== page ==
How To Interpret The Engine Compression Test Results
For starters, let me tell you that you're not gonna' see the exact same compression value on each of the 6 or 8 cylinders you tested on your Ford 4.9L engine, 5.0L engine or 5.8L engine and this is normal.
What is not normal is to have one or several a compression values that are radically different than the average compression of the good cylinders.
Keeping the above in mind, this means that compression between cylinders should not vary more than 15%. If you're scratching your head and wondering how to do this, don't worry, this is how you can find out:
- STEP 1: Multiply the highest compression value by 0.15 (this is the decimal value of 15%).
- STEP 2: Round off the result (for example: 25.6 would become 26).
- STEP 3: Subtract the result (the number that was rounded off) from the highest compression value.
- ANSWER: The result of this subtraction is the lowest possible compression value any cylinder can have.
NOTE: You can also use my online low compression calculator if you want to avoid doing the math. You can find it here: Online Low Engine Compression Calculator (at: easyautodiagnostics.com).
To make better sense of this calculation, I'll give you a specific example on how to do this 15% calculation. Let's say that my 5.0L Ford Crown Victoria gave me following compression values when I did a compression test on all 8 cylinders:
The next step is to do the math:
- STEP 1: 175 x 0.15 = 26.25.
- STEP 2: 26.25 = 26 (rounded to nearest one).
- STEP 3: 175 - 26 = 149.
- ANSWER: 149 PSI. Any cylinder with this compression (or lower) value will misfire.
Since cylinder #4 gave me a compression value of 140 PSI, I now know that this is the one causing the misfire I'm trying to diagnose.
The next step, after finding out that a cylinder's low engine compression value is not within range, is to do a ‘wet’ compression test on it.
TEST 2: ‘Wet’ Compression Test
If you've gotten a very low compression reading from any one cylinder on your 5.0L engine (4.9L engine or 5.8L engine), the next step is to add a little bit of engine oil (to that cylinder) and re-check its compression to see if the compression pressure will go up or not.
Adding engine oil and checking the cylinder's compression is known as a ‘wet’ compression test. This ‘wet’ compression test will help you determine if the piston rings or cylinder head valves are the ones causing the low or no compression reading you obtained in TEST 1.
The amount of oil you're gonna' add is about 2 tablespoons. If the piston rings are worn (and the cause of the low compression reading), this oil will cause your compression tester to record a higher compression value.
Now, since oil could never help seal the cylinder head valves, if the compression value does not go up (from the previous one), then you'll know that the problem lies in the cylinder head valves.
OK, this is what you need to do:
Add about 2 tablespoons of engine oil to the cylinder that reported low or no compression in the ‘dry’ compression test.
Install the compression tester. Once again, hand-tighten the compression tester.
Crank the engine when all is ready.
Once the needle on your compression tester stops climbing, have your helper stop cranking the engine.
You'll get one of two results: either the compression value will go up (from the one you recorded before) or it will stay the same.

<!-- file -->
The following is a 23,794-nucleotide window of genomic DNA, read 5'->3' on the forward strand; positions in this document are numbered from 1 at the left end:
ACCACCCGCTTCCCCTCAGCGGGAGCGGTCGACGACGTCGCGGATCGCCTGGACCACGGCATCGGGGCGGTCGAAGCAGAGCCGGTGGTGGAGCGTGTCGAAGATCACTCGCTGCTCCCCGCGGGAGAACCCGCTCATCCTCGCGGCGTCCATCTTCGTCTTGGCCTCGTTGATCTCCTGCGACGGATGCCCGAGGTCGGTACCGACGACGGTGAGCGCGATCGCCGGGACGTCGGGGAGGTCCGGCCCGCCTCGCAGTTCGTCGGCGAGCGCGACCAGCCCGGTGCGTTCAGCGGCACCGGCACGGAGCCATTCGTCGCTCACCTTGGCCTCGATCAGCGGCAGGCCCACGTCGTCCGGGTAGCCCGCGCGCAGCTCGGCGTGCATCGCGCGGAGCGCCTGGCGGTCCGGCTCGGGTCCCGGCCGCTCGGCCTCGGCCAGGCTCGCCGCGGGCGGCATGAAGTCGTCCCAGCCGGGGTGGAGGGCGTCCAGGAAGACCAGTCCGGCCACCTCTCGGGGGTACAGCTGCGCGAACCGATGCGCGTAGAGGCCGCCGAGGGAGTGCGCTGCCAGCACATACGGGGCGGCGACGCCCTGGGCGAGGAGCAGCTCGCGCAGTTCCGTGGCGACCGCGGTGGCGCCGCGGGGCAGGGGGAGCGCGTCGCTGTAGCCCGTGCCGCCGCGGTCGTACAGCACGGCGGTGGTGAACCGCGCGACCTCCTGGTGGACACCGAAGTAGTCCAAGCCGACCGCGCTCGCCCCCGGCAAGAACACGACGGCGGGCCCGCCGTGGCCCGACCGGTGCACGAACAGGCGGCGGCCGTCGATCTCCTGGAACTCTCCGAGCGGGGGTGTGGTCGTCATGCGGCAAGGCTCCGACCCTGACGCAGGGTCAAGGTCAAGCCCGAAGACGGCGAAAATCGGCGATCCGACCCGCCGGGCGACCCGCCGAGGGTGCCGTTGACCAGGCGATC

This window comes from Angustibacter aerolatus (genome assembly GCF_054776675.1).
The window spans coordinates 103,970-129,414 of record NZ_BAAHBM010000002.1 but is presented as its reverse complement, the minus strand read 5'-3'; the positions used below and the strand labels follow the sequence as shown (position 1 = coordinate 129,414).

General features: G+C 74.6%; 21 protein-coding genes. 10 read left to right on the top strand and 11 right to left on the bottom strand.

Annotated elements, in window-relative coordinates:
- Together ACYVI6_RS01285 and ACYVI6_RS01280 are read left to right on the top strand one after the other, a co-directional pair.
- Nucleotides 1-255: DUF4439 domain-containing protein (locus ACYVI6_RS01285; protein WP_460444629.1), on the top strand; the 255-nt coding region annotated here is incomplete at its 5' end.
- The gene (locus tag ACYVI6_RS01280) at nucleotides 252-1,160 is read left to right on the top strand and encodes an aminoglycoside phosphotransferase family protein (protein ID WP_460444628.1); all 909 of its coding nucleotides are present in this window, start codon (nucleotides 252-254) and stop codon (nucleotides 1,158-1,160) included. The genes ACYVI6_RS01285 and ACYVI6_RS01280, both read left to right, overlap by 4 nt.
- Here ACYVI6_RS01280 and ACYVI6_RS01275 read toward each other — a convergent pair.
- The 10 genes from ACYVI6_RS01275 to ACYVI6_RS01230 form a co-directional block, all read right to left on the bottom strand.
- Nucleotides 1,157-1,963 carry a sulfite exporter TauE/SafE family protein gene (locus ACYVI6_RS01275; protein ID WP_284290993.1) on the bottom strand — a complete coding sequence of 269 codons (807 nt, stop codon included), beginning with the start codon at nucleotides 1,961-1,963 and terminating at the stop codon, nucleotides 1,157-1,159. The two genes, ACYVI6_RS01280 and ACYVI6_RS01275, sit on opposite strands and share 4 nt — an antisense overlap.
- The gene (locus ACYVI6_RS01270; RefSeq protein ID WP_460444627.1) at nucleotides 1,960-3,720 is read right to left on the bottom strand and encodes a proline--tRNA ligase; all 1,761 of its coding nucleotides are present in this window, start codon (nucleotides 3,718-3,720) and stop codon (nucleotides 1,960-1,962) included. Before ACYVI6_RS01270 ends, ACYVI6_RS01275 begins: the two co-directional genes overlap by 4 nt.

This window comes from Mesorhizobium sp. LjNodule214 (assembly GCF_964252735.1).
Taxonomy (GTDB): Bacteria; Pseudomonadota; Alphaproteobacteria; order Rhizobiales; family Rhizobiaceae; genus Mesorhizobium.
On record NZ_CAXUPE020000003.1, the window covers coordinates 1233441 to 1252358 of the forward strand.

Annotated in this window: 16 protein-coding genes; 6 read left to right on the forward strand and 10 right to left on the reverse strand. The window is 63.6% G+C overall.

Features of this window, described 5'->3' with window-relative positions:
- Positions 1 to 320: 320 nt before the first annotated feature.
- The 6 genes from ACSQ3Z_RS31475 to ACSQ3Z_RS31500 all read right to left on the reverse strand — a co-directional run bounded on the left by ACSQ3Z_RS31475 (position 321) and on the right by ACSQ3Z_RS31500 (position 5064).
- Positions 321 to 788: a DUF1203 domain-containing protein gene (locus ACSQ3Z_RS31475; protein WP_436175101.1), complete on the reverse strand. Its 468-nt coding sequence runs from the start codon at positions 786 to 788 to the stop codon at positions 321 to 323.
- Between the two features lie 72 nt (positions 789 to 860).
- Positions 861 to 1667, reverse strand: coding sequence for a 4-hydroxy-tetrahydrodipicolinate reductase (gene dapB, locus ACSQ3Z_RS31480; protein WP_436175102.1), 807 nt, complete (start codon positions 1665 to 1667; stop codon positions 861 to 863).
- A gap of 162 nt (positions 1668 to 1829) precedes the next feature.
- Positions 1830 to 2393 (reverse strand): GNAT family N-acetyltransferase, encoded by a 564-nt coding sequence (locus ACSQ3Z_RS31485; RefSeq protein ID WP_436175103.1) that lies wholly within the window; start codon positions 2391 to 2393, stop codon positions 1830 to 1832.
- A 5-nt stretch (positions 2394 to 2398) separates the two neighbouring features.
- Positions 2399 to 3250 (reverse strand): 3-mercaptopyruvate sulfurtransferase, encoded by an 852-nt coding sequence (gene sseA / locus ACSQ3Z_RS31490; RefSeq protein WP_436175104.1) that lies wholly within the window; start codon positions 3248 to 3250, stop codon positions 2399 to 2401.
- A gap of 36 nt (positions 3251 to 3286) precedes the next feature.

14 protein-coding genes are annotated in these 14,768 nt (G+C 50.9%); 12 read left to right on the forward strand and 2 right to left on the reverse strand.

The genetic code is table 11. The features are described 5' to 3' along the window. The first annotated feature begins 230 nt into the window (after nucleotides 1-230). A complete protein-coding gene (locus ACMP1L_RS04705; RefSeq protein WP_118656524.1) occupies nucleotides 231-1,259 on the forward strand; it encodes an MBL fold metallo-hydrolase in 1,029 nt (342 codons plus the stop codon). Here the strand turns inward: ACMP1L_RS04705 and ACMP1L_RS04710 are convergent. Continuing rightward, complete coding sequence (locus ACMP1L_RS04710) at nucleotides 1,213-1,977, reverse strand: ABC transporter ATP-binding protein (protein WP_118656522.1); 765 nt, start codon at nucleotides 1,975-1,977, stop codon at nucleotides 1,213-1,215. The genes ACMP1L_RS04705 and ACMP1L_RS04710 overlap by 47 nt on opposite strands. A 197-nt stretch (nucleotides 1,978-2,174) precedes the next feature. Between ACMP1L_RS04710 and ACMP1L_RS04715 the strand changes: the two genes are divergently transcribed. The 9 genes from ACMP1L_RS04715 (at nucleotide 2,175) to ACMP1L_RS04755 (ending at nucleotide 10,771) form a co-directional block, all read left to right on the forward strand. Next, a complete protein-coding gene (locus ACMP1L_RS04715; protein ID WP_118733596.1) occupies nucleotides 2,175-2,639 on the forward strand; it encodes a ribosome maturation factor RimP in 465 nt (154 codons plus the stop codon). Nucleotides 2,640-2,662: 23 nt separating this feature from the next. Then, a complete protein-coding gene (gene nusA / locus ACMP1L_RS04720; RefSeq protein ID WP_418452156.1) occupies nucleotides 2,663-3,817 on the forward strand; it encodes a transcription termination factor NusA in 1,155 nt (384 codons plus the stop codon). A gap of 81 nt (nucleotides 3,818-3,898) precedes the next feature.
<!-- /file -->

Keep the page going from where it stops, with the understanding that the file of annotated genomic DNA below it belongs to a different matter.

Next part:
Let's take a look at what your test results mean:
CASE 1: The compression value shot up. This tells you that the piston compression rings are worn out and thus the problem is in the bottom end of your 5.0L engine (4.9L engine or 5.8L engine).
CASE 2: The compression value stayed the same. This confirms that the problem is in the cylinder head valves.
Why An Engine Compression Test?
One of the things that can cause a misfire condition (also known as a miss or dead cylinder), is an engine cylinder or engine cylinders that produce less than normal compression.
When this happens, not matter what gets replaced (like spark plugs, spark plug wires, fuel injectors), nothing solves the miss (misfire). This is when the compression test comes in to save the day.
Over the years, I have solved many unsolvable misfire codes, rough idle, lack of power issues by doing a simple engine compression test and if you're faced with something similar, I highly recommend doing an engine compression test.
Which Compression Tester Should I Buy?
There are lot of engine compression testers to choose from and many places to buy them. I'm gonna' make two recommendations to you:
1) Which one to buy: The engine compression tester that I have always used is the Actron CP7827 Compression Tester Kit. My only complaint about this engine compression tester is that it does not come with a case to store it in.
Engine Compression Gauge Testers
2) Where to buy: You can buy an engine compression tester just about anywhere, but you'll end up paying more for it (especially at your local auto parts store). The above links will help you comparison shop. I think you'll agree it's the better way to save money on the compression tester!
Related Test Articles
To see all of the Ford 4.9L, 5.0L, 5.8L specific tutorials, go to: Ford 4.9L, 5.0L, 5.8L Index Of Articles.
Here's a sample of the tutorials you'll find in the index:
- Testing A Blown Head Gasket (Ford 4.9L, 5.0L, 5.8L).
- Ignition Coil Test -No Spark No Start Tests (Ford 4.9L, 5.0L, 5.8L).
- No Start Troubleshooting Tests.
- Distributor Mounted Ignition Control Module Test (at: easyautodiagnostics.com).
- Fender Mounted Ignition Control Module Test (at: easyautodiagnostics.com).
If this info saved the day, buy me a beer!